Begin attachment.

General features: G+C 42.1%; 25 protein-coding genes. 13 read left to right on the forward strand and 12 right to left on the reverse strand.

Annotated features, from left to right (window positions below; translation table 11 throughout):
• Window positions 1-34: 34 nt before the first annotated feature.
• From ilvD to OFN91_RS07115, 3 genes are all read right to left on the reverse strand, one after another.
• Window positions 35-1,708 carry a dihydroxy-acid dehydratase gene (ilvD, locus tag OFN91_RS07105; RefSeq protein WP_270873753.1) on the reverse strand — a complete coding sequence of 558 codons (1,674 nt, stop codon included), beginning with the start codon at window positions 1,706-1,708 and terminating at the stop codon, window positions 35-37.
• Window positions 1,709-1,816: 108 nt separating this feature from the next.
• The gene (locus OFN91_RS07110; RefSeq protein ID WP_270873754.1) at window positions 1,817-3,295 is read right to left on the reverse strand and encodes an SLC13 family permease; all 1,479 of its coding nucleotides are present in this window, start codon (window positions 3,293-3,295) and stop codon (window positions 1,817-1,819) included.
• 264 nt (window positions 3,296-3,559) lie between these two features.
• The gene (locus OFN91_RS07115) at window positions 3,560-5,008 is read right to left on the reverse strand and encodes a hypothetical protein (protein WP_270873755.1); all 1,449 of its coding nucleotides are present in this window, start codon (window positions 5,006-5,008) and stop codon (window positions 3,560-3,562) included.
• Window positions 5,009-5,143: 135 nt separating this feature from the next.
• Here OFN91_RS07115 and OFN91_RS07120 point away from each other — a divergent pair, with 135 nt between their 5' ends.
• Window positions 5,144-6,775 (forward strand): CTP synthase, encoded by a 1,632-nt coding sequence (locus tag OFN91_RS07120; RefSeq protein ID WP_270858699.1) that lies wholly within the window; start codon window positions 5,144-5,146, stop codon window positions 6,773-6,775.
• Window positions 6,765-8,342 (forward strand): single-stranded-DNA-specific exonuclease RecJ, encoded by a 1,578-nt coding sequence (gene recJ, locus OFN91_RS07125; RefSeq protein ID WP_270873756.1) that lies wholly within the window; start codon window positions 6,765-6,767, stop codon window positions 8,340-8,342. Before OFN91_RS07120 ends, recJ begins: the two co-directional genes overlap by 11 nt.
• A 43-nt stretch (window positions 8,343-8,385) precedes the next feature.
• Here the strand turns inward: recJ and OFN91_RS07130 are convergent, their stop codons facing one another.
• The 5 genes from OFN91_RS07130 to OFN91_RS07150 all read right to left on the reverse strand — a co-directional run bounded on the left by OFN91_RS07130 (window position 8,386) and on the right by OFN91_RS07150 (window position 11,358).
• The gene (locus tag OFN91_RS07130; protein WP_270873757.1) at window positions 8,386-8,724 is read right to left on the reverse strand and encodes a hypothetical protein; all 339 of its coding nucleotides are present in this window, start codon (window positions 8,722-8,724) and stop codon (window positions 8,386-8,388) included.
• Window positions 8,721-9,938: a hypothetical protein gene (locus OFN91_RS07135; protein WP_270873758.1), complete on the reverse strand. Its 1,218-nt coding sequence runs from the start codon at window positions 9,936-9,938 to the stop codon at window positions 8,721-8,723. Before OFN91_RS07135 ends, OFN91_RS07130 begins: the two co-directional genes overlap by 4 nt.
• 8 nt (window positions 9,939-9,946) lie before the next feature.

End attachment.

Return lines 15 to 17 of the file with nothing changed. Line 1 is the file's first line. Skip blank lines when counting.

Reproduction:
• Here the strand turns inward: recJ and OFN91_RS07130 are convergent, their stop codons facing one another.
• The 5 genes from OFN91_RS07130 to OFN91_RS07150 all read right to left on the reverse strand — a co-directional run bounded on the left by OFN91_RS07130 (window position 8,386) and on the right by OFN91_RS07150 (window position 11,358).
• The gene (locus tag OFN91_RS07130; protein WP_270873757.1) at window positions 8,386-8,724 is read right to left on the reverse strand and encodes a hypothetical protein; all 339 of its coding nucleotides are present in this window, start codon (window positions 8,722-8,724) and stop codon (window positions 8,386-8,388) included.